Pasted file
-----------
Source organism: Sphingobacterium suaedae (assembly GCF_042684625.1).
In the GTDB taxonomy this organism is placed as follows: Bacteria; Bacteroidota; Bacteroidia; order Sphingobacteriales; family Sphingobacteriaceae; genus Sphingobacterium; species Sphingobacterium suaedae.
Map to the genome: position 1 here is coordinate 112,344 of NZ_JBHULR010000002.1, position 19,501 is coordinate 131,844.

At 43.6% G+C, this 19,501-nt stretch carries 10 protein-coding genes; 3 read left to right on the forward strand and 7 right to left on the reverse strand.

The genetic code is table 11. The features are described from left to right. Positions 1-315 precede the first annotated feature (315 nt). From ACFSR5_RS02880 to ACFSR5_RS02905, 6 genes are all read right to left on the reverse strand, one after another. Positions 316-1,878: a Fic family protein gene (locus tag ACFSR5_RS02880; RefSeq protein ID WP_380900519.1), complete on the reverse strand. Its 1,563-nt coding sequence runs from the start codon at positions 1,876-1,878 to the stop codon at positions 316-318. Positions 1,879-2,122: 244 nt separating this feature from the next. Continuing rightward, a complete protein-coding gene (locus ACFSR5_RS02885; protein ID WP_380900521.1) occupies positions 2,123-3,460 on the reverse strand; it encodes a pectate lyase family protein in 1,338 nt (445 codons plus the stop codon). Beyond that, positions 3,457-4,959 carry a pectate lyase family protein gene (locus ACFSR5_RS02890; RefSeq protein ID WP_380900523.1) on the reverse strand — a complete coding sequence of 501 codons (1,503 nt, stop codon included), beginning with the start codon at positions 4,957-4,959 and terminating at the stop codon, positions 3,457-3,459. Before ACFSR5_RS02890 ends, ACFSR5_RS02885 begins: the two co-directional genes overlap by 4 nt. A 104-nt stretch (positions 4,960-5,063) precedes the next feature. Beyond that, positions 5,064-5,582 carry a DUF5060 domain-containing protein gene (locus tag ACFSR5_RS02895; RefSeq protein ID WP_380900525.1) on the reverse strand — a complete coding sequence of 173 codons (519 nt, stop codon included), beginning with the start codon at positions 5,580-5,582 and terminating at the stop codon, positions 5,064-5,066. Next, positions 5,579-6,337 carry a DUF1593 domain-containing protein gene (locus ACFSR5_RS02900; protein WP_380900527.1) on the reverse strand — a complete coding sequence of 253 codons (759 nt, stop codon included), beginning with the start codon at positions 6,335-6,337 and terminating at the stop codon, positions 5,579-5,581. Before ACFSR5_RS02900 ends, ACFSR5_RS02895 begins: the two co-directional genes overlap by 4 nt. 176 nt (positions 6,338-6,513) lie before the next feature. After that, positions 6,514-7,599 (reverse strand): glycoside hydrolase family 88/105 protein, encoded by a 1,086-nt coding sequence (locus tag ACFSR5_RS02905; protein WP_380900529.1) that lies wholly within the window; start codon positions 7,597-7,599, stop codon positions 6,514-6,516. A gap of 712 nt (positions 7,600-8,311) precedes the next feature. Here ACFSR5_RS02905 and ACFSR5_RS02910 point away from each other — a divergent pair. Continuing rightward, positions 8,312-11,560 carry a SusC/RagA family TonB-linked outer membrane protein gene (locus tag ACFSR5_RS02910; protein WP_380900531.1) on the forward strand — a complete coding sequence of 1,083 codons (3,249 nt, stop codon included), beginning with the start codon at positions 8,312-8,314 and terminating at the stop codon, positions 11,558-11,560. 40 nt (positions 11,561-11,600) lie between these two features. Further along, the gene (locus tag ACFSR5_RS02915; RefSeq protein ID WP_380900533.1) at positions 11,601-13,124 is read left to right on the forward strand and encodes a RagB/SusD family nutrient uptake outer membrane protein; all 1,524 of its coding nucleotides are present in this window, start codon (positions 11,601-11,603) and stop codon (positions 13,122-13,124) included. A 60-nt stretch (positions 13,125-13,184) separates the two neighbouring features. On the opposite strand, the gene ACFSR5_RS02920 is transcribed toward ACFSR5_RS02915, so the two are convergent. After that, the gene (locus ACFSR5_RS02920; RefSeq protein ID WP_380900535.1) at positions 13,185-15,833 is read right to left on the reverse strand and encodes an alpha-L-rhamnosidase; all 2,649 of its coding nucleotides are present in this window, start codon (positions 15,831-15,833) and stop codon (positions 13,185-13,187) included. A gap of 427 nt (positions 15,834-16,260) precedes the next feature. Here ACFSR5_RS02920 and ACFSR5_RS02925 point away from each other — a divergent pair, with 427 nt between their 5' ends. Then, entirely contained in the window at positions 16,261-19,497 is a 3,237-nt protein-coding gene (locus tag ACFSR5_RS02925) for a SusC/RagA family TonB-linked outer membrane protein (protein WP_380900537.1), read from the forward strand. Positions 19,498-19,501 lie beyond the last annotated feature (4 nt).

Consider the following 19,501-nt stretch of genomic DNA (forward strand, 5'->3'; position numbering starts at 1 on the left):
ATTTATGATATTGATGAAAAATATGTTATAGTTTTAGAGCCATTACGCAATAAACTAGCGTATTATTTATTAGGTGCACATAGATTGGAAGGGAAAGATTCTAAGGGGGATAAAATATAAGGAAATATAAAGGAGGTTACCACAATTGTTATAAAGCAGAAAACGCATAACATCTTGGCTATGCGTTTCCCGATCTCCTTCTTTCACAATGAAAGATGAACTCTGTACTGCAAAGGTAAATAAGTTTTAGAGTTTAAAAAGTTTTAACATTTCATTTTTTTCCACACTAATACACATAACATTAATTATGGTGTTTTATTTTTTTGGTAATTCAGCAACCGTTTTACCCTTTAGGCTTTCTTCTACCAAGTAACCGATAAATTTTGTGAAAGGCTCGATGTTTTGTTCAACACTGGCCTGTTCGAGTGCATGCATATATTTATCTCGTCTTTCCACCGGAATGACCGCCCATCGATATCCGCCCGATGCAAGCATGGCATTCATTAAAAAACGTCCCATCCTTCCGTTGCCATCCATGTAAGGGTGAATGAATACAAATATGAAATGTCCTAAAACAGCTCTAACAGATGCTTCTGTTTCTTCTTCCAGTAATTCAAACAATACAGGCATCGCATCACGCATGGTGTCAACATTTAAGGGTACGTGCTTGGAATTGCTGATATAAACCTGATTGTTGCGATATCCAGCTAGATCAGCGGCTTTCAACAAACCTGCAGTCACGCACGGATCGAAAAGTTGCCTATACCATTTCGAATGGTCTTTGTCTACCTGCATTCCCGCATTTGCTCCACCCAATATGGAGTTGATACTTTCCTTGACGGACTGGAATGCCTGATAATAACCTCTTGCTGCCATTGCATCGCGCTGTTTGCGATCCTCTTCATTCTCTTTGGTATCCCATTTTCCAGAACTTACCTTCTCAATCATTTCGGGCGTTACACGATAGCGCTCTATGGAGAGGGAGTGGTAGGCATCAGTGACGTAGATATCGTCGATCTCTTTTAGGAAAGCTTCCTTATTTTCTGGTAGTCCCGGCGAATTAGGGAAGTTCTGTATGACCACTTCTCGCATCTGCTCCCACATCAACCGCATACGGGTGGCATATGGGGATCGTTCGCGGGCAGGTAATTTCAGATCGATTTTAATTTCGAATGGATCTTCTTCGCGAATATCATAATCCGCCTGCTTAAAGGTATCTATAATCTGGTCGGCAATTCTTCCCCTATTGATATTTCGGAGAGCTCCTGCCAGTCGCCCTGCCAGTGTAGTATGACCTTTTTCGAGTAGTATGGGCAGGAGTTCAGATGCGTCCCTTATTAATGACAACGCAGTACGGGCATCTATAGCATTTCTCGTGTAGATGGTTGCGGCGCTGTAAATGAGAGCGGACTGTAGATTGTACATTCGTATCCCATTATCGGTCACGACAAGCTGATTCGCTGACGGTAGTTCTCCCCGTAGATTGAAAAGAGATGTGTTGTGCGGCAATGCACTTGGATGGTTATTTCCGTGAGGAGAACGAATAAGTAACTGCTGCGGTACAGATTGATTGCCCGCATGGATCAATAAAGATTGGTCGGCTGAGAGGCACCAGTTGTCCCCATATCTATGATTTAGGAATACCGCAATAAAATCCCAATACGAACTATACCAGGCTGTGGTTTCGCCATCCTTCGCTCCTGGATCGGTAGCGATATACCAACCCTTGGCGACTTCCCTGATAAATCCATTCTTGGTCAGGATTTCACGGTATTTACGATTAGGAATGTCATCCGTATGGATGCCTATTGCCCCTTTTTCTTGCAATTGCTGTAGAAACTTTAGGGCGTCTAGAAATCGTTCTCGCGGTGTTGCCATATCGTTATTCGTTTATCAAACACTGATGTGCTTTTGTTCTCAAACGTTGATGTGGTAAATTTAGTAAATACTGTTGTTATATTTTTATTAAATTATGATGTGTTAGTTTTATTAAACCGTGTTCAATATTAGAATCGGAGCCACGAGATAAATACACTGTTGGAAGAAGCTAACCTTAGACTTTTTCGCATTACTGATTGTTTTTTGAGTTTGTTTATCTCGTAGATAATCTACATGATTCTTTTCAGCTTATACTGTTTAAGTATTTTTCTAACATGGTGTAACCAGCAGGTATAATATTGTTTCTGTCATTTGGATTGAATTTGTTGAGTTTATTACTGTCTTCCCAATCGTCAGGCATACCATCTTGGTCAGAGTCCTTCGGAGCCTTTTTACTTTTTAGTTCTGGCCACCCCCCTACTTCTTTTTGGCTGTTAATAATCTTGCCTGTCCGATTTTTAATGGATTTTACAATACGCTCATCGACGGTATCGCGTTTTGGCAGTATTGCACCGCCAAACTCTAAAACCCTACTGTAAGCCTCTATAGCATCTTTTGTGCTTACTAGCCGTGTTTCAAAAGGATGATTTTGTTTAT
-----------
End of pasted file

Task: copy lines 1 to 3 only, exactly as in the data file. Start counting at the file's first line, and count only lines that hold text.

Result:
Source organism: Sphingobacterium suaedae (assembly GCF_042684625.1).
In the GTDB taxonomy this organism is placed as follows: Bacteria; Bacteroidota; Bacteroidia; order Sphingobacteriales; family Sphingobacteriaceae; genus Sphingobacterium; species Sphingobacterium suaedae.
Map to the genome: position 1 here is coordinate 112,344 of NZ_JBHULR010000002.1, position 19,501 is coordinate 131,844.